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Future High Street Fund FAQs

Q. What consultation has taken place?
A:
In 2019, we ran an extensive engagement campaign over seven months called ‘Tamworth…What’s Next?’ asking people for their ideas about the future of the town centre. This was part of an ongoing strategy to ensure the high street thrives amid changing consumer habits and needs. The campaign was promoted several times in the Tamworth Herald, on the Tamworth Borough Council website, on local radio, TV and social media with a ‘reach’ of more than 50,000 people. It included surveys and several workshops in Marmion House with the Leader of the Council. Hundreds of people took part. You can view a presentation on the Tamworth…What’s Next? campaign. Additional consultation took place with town centre businesses in September 2020, and this mirrored the themes from the wider public engagement campaign.

Q. How did you come up with these particular proposals?
A.
We used themes from the consultation to identify Tamworth town centre’s key challenges:

  • High levels of vacant properties (14% at that time)
  • Reduced footfall
  • Unbalanced offer – above average number of retail units, below average number of homes and office space
  • Limited night time economy

…And to identify some key objectives:

  • Improve the experience for visitors, businesses and shoppers
  • Drive growth
  • Ensure future sustainability.

We then worked with various businesses, town centre landlords and the education sector to put together a bold and ambitious plan with a number of projects which we felt addressed Tamworth people’s main aims of a more diverse town centre, that isn’t reliant on market forces and retail. The plans address skills needs, boost enterprise, increase opportunities for entertainment and leisure and boost promotion of our local heritage.

Q. Why can’t you do something else with the money?
A.
When bidding for Government funding, you have to set out what exactly you will spend the money on, based on the criteria for that particular fund.

For the Future High Streets Fund, any proposed interventions had to fall under the categories of:

  • Investment in physical infrastructure; 
  • Acquisition and assembly of land including to support new housing, workspaces and public realm; 
  • Improvements to transport access, traffic flow and circulation in the area; 
  • Supporting change of use including (where appropriate) housing delivery and densification;  
  • Supporting adaptation of the high street in response to changing technology. 

The projects were then subject to rigorous feasibility studies and an innovative partnership approach with other town centre stakeholders. We were hopeful we might get funding to progress one or two of the projects, but are incredibly fortunate to have been awarded the money to deliver all of our ambitions.

Q. Why can’t you bring x, y or z retailer to the town?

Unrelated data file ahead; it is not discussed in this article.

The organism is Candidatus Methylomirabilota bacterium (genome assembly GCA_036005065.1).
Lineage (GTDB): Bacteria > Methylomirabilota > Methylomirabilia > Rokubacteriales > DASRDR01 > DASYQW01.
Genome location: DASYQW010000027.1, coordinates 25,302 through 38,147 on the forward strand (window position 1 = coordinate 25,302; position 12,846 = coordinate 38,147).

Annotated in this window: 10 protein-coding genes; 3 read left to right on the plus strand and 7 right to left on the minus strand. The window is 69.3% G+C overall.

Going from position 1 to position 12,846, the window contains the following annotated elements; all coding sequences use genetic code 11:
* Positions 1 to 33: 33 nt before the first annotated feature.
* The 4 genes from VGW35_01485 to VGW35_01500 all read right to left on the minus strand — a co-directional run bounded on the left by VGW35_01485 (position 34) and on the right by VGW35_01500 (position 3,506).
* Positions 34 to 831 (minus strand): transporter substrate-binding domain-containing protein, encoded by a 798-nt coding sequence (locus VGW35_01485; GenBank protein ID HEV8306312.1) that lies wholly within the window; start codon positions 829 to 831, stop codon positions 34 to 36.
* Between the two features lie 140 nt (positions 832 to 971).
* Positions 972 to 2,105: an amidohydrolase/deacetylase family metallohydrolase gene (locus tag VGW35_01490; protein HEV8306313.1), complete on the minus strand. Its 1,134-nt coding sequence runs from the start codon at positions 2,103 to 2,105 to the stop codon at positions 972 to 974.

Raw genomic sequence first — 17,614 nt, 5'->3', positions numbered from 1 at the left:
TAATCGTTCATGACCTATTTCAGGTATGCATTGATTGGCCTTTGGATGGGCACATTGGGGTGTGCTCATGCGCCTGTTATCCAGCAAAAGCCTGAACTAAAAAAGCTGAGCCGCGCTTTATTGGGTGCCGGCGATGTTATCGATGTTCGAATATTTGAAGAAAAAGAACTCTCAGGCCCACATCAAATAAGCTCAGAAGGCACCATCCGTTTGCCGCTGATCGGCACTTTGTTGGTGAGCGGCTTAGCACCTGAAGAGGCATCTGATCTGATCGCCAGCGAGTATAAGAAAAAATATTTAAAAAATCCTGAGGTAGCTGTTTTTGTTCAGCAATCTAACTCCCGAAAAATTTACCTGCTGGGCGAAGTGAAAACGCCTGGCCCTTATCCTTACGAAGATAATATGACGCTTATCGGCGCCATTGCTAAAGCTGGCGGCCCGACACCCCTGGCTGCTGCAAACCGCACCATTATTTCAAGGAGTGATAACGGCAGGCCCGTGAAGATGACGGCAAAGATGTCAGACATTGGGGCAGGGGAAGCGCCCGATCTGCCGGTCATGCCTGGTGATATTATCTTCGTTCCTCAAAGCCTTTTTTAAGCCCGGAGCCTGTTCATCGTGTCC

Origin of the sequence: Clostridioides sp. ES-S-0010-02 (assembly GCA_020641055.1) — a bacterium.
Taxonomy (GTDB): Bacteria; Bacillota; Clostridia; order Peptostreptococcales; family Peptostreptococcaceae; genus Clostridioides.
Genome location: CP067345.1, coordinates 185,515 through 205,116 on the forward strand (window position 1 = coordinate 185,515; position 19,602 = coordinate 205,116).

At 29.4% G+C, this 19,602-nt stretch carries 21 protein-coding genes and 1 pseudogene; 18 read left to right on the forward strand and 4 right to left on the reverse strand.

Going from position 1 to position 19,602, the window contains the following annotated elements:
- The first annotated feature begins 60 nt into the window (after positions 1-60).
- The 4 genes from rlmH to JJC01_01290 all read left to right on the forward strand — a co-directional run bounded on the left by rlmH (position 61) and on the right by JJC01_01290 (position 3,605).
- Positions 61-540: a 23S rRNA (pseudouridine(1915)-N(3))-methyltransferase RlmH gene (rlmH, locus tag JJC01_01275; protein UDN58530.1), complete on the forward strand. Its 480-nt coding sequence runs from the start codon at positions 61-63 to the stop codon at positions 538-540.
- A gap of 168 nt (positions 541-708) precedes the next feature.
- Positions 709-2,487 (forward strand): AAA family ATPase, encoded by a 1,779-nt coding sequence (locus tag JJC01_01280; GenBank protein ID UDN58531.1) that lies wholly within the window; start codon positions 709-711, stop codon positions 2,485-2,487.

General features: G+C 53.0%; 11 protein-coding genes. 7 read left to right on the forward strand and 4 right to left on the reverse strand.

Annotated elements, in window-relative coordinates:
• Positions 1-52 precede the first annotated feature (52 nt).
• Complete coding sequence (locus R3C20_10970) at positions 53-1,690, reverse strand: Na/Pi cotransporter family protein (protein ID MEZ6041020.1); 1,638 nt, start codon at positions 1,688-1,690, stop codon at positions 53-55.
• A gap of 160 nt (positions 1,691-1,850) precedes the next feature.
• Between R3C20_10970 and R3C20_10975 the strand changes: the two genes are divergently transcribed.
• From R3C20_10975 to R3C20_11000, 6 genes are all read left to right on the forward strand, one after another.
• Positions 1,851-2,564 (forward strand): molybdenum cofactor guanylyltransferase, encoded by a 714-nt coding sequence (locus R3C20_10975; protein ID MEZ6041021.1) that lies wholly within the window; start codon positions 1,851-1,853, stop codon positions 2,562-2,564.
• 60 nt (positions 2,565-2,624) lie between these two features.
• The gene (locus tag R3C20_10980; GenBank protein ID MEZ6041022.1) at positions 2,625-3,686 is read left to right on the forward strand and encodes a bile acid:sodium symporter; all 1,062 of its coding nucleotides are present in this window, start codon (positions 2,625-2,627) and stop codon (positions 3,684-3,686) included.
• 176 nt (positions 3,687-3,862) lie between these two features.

A.
Most properties in the town centre are owned by private landlords and the council has no say over them. Even for our own properties, we can’t force certain retailers to come to Tamworth. It is for individual retailers to decide which towns they want to open in, depending on local shopping habits, demand and figures such as average spends per head of the population. What we can do, is create the best possible conditions for smaller, independent businesses and new enterprise, and this is what the bid seeks to address.

Q. Why do you want to move the college to the Cop-op site?
A.
We worked closely with the college to look at options for a new location. The move to the Co-op department store would represent a great opportunity for both the college and the town centre.

For the college:  It is closer to transport links and major car parks, high profile location which makes courses and learning even more accessible, has good amenities on the doorstep for pupils and staff and is in a beautiful setting, next to the historic St Editha’s Church.

For the town: Brings a new community to the heart of the town centre, with guaranteed footfall (day and evening) that is not reliant on other factors or market forces, boost to existing town centre retailers, would make Tamworth town centre a more attractive prospect to businesses looking to relocate from other areas, enables the college to work even more closely with the local economy in terms of addressing skills gaps and creating opportunities for new businesses and entrepreneurs.

Q. What happens next?
A.
The proposals are now all subject to contracts being drawn up, design work, planning permissions and other consultation. The funding has to be spent within four years. 

Q. Will this happen before or after the Gungate Redevelopment?
A.
Plans to regenerate the Gungate Precinct site were already in motion before the Future High Streets Fund opportunity came along. Tamworth Borough Council acquired the former Gungate Precinct site from private commercial owners in 2018. Since then we have been working with other landowners to see how far regeneration could extend, beyond the parts now owned by the council.

Options for development are currently being explored, with public engagement taking place throughout February.

Both the Gungate redevelopment and the FHSF bid represent an amazing opportunity to transform large parts of the town centre. These projects will be progressed in tandem to ensure they complement each other and the overall vision for the area.

Further Q&As (pdf)